Why?  Utilization has to be incredibly different across teachers, so it’s possible that inter-teacher comparisons are entirely spurious.  Some teachers may award every action they observe, positive or negative, and give out hundreds of points per class.  Others may reward only the meaningful actions and only find themselves giving out a dozen or so points per class.  Others may only rarely (if ever) use the negative points to preserve its powerful reinforcement message.  In such a case, as is true of any consumer experience survey, comparing merit and demerit awarding rates across teachers, classes, and schools is an apples-to-oranges comparison.

Additionally, once you start comparing data across teachers, you incentivize them to start gaming the gamification system.  Teachers that know they’re being compared may start giving out more positives than they normally would or holding back on meaningful negatives.  There are already countless examples of teachers gaming SAT prep – in many cases, actually cheating – to make their schools look better.  When the competition is within a school or even a department, it’s hard to think that it wouldn’t intensify just based on how personal it could get.

This is just tough at its core.  Student feedback is an extremely subjective decision made on a case-by-case, per student per teacher basis.  Once you start trying to standardize it, you risk being too prescriptive and destroying the charming individuality of teaching styles that, even subconsciously, makes school more dynamic for students.  Think back on your last school experiences – weren’t there truly some days where you loved going into the high energy social studies classes vs. the low-key, Oxbridgian MCR discussion environment of your English class?  And other days where you couldn’t handle that energy and wanted nothing but the more calming class?  To think about applying analytics around behavior and classroom management could destroy that fragile ecosystem unique to every classroom.  You’d destroy the Cults of Personality that some of the coolest teachers build, and by losing that, you lose a lot of what makes the best teachers role models in the first place.

Lastly, does ClassDojo have any value outside of elementary and maybe middle school?  Look at the avatars: they’re clearly intended for younger kids.  It’s comical to think of professors deploying this in college and as you start down the grades from there, you realize you have a hard time seeing this used even in high school.  Even if you “maturify” the avatars or use profile pictures, you still hit the core issue which is the shifting expectations as students progress through their K-12 journeys.  High school was marked by the increased expected maturity.  In middle school and elementary school, students are young enough that schools and teachers devote substantial resources to just keeping kids happy to be there.  It’s why first-grade classrooms are so colorful, it’s partly why recess exists, and it’s why, at least in the US, positive feedback is such a big part of education culture.  In high school, a lot of that goes away.  You’re expected to know what the value is of an education and teachers don’t need to spoon-feed you to keep you engaged.  The focus is on conveying more content more effectively.  Does ClassDojo’s brand of gamification really have a place across the entire K-12 spectrum?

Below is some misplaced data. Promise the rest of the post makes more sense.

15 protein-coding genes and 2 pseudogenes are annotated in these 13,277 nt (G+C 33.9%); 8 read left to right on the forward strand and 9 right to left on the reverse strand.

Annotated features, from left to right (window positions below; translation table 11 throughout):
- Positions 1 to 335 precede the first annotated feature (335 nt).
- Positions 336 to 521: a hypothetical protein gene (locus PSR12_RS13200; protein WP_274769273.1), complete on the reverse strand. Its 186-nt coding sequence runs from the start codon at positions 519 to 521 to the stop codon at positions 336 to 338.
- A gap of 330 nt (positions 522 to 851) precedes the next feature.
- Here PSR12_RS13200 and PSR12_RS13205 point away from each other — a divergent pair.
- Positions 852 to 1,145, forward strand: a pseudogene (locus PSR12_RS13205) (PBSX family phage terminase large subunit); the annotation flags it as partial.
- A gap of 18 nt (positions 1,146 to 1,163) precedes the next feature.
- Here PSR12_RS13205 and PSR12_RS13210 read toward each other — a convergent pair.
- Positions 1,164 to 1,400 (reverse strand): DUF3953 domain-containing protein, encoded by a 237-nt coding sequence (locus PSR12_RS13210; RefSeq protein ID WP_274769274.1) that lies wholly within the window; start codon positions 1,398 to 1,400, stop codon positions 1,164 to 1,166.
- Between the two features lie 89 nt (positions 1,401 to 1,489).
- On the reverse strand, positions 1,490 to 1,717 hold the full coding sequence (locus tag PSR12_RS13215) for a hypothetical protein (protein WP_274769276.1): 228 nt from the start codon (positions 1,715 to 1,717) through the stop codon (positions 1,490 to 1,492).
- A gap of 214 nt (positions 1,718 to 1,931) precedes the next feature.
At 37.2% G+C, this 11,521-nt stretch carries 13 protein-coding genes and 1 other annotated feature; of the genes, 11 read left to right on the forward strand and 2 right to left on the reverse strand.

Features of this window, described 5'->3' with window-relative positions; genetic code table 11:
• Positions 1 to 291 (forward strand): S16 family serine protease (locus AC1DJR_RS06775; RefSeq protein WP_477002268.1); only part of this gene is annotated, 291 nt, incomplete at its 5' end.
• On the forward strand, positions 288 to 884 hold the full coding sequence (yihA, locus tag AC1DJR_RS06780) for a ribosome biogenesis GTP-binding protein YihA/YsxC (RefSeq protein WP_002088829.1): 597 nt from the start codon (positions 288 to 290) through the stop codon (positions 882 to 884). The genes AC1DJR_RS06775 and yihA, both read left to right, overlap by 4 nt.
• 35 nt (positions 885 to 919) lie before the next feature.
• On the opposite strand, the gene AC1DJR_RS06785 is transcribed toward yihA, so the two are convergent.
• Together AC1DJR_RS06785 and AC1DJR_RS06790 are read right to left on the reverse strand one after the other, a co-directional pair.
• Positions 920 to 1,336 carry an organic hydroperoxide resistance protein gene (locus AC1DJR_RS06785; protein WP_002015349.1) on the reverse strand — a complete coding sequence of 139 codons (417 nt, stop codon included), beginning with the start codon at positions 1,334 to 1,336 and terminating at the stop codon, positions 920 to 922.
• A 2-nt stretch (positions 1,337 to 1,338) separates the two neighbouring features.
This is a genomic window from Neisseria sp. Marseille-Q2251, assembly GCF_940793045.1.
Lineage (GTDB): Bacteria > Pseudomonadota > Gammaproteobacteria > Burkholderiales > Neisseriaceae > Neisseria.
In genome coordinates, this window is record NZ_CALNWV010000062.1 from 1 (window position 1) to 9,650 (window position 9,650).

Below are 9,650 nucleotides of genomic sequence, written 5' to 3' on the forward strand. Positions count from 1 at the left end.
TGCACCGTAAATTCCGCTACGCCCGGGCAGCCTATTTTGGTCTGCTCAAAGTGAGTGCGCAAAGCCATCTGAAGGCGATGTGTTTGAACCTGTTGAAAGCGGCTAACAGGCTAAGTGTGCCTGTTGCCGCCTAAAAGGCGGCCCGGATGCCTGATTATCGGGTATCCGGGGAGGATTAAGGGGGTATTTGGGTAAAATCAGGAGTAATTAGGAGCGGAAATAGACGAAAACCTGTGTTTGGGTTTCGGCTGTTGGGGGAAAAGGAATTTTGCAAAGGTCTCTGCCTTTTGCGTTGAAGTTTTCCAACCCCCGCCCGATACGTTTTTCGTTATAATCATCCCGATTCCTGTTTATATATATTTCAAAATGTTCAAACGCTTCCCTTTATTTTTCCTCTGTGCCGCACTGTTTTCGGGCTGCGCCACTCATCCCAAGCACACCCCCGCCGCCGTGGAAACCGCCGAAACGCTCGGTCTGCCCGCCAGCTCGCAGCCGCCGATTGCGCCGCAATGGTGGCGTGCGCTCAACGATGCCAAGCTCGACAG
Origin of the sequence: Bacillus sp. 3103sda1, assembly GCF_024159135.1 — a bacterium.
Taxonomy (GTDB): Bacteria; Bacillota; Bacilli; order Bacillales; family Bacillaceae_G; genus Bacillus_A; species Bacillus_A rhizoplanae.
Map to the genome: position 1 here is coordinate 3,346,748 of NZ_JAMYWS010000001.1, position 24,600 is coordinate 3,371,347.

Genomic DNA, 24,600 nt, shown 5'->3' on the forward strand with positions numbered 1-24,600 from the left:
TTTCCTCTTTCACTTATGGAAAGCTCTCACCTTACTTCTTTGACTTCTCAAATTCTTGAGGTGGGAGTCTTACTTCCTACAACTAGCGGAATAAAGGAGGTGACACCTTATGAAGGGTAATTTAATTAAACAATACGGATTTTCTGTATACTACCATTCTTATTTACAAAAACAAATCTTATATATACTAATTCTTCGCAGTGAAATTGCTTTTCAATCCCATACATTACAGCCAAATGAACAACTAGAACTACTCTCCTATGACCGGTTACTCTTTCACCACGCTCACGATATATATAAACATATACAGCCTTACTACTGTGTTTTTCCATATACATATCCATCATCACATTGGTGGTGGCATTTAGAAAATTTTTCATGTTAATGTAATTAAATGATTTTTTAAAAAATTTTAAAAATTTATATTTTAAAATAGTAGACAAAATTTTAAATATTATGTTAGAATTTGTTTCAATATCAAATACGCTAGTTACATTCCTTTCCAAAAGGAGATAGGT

ClassDojo’s single biggest strength is its user-friendliness.  This platform makes you want to be a teacher – plain and simple.  Signup for ClassDojo is so frictionless that I pretended to run a couple of classes myself.  The power of creating my own merit and demerit categories was addictive and the novelty of handing out “+1”s and “-1”s didn’t quickly wear away during the fake lectures I gave.  (Thank you to Professor Borges for providing me with word-for-word lectures to deliver.)  In a great touch, you get an email directly from CEO / co-founder Sam Chaudhary when you sign up; this is something Buffer’s CEO, Joel Gascoigne does as well.  It’s transformative in how it energizes the user-product relationship.

Anyways, check out how great the dashboard looks.


I cannot overstate the excitement of seeing a “+1 for Cross-Disciplinary Thinking;” to me, at least, it’s truly an impactful reinforcement mechanism of the importance of learning tactic x or y.  I can only imagine the unique, valid learning practices my teachers wanted all their students to learn, but which got lost in the one-pager deluge of syllabi and course calendars that accompanied the first week of school.

Even if you lend credence to every single weakness identified above, there are a lot of benefits to ClassDojo, very few of which you need to squint to really believe.

  1. Automating the gold star awarding and management process, thereby encouraging teacher-to-student feedback.
  2. Gamifying class behavior, thereby encouraging higher quality engagement on the part of students
  3. Building a unified class mentality, thereby encouraging peer support and peer pressure to improve participation across an entire class
  4. Formalizing academic behaviors (like “teamwork” or “cross-disciplinary thought”), thereby allowing teachers to incentivize targeted learning practices, rather than leave kids with the palimpsest of all good classroom behaviors that they otherwise would get